Thousands of students from Southland high schools gathered inside Walt Disney Concert Hall Friday to carry on a tradition that’s been around longer th Read More
Thousands of students from Southland high schools gathered inside Walt Disney Concert Hall Friday to carry on a tradition that’s been around longer than they have.
Tuxedos, dresses and bow ties were the order of the day for the 28 schools participating this year in the Los Angeles Master Chorale’s 25th Annual High School Choir Festival, the nation’s largest high school choral outreach program.
Much of the Los Angeles area was represented, with six San Fernando Valley-area schools — Agoura High School Mixed Choir, Birmingham Community Charter High School, Glendale High School A Cappella Choir, Granada Hills Charter High School Honor Choir, Louisville High School Ensemble Royale and Taft High School Vocal Ensemble — participating, as well as those from San Gabriel, Covina, Long Beach, Torrance and Eagle Rock.
Possibly because of the allure of the quarter-century milestone, Friday’s festival was the first to “sell out” its free tickets since the Walt Disney Concert Hall began holding the event 10 years ago, noted LAMC President Terry Knowles. A wait list of about 200 people had formed outside the venue.
“If the very visionary people who founded this so long ago were here today, they would see it’s grown into this phenomenon,” Knowles said. “The magic and excitement in here today, it’ll blow your mind.”
Though the students had been tuning up all year for the concert, they spent another two hours on site rehearsing one last time. At 11 a.m., 16 members of LAMC Chamber Singers took the stage and, guided by conductor Leslie Leighton, performed eight songs.
Instead of the student performers taking the stage afterward, they remained seated around the concert hall, grouped according to their voice type — alto, tenor, soprano or bass.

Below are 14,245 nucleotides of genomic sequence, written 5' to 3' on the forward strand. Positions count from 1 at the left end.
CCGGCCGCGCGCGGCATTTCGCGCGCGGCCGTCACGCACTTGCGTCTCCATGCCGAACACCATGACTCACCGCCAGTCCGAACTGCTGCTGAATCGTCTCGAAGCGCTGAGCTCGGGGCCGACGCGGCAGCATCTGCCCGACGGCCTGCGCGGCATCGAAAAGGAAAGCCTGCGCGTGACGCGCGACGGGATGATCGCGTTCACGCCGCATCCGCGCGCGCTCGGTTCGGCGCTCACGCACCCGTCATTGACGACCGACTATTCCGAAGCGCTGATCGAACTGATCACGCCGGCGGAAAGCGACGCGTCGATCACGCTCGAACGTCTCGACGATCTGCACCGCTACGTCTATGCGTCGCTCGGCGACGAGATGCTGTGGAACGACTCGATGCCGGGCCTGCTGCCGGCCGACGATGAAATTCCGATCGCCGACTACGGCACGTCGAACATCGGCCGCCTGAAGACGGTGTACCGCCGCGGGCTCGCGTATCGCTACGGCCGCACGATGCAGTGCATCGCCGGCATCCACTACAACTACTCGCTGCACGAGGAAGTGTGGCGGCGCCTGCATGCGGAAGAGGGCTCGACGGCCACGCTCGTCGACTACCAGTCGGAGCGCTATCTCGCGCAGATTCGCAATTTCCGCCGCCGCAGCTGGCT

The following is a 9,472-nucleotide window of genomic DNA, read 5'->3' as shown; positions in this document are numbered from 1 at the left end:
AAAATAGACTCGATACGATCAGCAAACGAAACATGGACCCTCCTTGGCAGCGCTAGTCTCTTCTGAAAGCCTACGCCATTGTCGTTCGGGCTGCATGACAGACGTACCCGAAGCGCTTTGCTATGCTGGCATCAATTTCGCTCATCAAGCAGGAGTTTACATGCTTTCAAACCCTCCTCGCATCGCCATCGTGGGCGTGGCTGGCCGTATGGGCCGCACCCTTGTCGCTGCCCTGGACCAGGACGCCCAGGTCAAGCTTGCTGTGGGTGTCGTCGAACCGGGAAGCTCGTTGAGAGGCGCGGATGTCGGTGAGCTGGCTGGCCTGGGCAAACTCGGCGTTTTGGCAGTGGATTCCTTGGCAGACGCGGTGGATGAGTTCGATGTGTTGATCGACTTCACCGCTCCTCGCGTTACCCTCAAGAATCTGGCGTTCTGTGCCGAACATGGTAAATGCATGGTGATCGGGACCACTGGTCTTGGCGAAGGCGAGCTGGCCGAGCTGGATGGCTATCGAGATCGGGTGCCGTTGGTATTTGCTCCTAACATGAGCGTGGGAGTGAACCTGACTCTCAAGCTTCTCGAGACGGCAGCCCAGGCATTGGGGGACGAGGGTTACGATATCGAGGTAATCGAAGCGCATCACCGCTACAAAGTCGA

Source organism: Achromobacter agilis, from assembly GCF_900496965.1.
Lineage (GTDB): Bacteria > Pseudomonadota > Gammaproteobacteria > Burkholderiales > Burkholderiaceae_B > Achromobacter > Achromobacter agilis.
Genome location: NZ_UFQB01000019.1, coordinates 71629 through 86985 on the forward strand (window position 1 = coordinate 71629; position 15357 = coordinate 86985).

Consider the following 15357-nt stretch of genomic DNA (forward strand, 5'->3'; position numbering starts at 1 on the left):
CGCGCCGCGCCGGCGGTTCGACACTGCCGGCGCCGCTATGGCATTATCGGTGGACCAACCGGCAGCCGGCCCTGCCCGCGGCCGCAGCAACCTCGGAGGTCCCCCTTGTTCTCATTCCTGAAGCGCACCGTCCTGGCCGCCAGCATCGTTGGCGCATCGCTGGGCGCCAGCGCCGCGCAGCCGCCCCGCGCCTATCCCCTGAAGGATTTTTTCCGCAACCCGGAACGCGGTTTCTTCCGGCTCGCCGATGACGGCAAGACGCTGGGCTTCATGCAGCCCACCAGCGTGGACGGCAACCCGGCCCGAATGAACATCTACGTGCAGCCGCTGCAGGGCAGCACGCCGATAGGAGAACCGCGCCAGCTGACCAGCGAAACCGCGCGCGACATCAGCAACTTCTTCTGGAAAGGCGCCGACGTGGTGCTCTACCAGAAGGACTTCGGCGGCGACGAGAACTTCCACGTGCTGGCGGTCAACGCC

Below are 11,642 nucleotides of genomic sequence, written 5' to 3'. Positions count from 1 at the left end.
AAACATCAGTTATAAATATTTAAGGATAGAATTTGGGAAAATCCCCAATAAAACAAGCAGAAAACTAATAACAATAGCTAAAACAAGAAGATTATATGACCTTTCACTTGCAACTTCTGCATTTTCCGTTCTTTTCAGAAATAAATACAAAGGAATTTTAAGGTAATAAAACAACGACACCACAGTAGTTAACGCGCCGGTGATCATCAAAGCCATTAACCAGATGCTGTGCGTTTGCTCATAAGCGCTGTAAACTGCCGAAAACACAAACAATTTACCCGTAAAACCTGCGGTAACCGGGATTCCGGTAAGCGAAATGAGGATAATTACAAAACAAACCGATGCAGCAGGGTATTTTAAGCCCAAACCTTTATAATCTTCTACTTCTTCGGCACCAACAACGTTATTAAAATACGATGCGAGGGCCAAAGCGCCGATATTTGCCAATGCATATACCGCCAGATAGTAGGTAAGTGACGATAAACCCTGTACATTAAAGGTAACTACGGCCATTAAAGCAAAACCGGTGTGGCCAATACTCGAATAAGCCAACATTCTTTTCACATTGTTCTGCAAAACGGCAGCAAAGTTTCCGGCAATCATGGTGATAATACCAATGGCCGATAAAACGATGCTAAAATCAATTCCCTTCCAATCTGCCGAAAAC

“The vibe you get from this place is really fantastic,” said Jackie Rodinsky, a freshman tenor from Agoura High School. It was his first time visiting the gleaming Walt Disney Concert Hall.
Leading the kids through eight songs was Grant Gershon, who has been conducting the festival since 2002, back when the annual event was still at the Dorothy Chandler Pavilion.
“I can‘t begin to overstate the difference,” Gershon said. “At the Dorothy Chandler, when you’re on stage you feel like you’re in room, and the audience is in the next room over. Here at Disney Hall, it’s a different feel of community. It’s using Disney Hall to the best imaginable way.”
Francisco Nuñez, New York-based musician and winner of a MacArthur Fellowship — aka “genius grant” — debuted his newest piece “Es Tu Tiempo,” a rousing salsa-jazz-hip-hop hybrid that was written with the students in mind who would be singing it.
“Being a senior in high school is the greatest accomplishment of my life,” Nuñez told the students during rehearsal. “As hard as it is today, you have to keep going. It’s the idea of legacy. That’s what this piece is about.”
Musician John West played the organ for the concert’s grand finale, “Hallelujah Chorus.”
In 25 years, the biggest change has been the addition of the festival’s honor choir, a group of advanced student performers chosen by their school’s music directors, according to Gershon.
Even as budget cuts have impacted school arts and music programs across the country, they haven’t hit here.
“This festival has had a rising trajectory over the last 12 years, and I can only contribute that to the directors,” Gershon said. “(They) are phenomenally gifted in working with their kids but also have the resilience to fight the system.”
Even the kids who can’t imagine what the festival was like 25 years ago have still noticed its progress. “I feel like this year, the blend is a little bit better,” said Aria Stewart, a senior soprano at Taft Charter High School in Woodland Hills.
Manfred Anaya, also a senior at Taft, has been with the program for three years, will take the experience with him when he leaves to study music at Cal State Northridge.
“I’ve been a musician most my life, and it’s just amazing to see this,” Anaya said proudly.